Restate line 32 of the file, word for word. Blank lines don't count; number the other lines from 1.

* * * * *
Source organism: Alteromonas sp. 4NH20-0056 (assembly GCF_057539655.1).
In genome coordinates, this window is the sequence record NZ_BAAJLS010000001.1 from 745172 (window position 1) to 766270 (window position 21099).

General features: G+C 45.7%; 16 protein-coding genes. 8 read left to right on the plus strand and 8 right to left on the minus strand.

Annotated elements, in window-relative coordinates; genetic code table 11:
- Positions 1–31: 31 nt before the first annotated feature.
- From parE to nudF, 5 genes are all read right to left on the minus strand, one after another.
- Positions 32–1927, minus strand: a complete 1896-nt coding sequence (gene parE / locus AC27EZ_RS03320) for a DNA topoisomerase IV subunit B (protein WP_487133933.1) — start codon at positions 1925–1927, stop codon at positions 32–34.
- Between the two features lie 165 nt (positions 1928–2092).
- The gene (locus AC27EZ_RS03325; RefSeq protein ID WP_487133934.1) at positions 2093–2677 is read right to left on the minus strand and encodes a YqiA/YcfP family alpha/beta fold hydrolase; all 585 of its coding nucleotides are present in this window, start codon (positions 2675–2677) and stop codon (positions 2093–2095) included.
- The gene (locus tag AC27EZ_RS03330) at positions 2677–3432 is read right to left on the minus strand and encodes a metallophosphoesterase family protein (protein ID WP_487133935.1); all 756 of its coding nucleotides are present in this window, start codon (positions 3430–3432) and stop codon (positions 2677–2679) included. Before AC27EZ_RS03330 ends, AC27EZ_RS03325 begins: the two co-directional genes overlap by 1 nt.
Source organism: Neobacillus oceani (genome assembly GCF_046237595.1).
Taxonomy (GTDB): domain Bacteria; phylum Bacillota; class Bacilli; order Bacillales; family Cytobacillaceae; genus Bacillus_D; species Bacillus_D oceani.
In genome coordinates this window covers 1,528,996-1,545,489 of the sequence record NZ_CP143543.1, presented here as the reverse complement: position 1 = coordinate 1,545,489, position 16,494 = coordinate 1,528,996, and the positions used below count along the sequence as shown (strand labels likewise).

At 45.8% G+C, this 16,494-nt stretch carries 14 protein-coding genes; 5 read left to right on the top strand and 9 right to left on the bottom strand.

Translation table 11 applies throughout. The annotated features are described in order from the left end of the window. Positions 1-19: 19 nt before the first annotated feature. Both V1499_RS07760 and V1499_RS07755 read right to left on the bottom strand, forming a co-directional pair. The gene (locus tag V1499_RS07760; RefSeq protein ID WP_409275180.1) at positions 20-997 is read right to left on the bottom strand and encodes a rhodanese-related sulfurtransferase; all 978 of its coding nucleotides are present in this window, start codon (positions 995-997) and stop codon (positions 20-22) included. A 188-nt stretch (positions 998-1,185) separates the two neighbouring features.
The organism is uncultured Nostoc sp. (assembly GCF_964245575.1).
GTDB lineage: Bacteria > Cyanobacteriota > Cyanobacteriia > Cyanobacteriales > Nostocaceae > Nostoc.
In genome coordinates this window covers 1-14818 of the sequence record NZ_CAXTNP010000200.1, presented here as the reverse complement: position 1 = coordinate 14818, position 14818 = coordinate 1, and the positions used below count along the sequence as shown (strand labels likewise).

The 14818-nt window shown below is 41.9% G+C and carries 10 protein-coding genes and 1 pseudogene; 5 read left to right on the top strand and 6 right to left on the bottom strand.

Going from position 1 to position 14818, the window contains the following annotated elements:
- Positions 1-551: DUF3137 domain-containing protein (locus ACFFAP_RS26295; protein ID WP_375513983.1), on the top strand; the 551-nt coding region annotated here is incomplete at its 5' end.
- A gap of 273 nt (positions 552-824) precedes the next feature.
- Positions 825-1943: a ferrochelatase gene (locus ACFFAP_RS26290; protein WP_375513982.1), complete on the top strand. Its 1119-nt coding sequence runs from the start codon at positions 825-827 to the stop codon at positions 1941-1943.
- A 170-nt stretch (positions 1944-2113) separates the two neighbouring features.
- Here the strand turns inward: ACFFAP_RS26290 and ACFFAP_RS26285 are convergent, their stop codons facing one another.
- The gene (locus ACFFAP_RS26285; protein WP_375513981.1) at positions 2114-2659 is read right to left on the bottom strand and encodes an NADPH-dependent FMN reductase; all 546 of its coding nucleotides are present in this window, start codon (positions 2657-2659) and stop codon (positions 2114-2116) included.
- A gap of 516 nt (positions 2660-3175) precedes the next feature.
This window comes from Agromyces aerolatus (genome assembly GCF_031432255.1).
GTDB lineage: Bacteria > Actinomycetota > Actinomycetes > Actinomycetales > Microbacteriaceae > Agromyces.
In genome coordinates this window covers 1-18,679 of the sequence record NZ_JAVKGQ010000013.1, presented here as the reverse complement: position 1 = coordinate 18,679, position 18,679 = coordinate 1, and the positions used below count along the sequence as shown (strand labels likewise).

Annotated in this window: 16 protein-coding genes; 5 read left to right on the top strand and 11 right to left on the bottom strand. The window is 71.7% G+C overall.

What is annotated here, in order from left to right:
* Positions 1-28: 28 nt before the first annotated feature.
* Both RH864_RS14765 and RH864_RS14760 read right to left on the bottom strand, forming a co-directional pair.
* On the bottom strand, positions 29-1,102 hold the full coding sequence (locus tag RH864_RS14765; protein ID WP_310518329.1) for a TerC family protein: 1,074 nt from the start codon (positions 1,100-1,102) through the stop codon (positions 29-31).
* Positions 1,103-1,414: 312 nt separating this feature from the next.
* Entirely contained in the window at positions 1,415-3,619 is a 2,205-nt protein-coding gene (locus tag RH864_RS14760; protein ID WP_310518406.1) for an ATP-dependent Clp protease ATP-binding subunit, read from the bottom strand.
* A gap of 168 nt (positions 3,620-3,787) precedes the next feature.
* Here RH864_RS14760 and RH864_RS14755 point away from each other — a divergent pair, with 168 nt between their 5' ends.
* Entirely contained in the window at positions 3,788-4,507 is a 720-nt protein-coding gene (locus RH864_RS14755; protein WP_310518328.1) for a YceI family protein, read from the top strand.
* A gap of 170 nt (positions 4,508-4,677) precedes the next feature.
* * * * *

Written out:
What is annotated here, in order from left to right: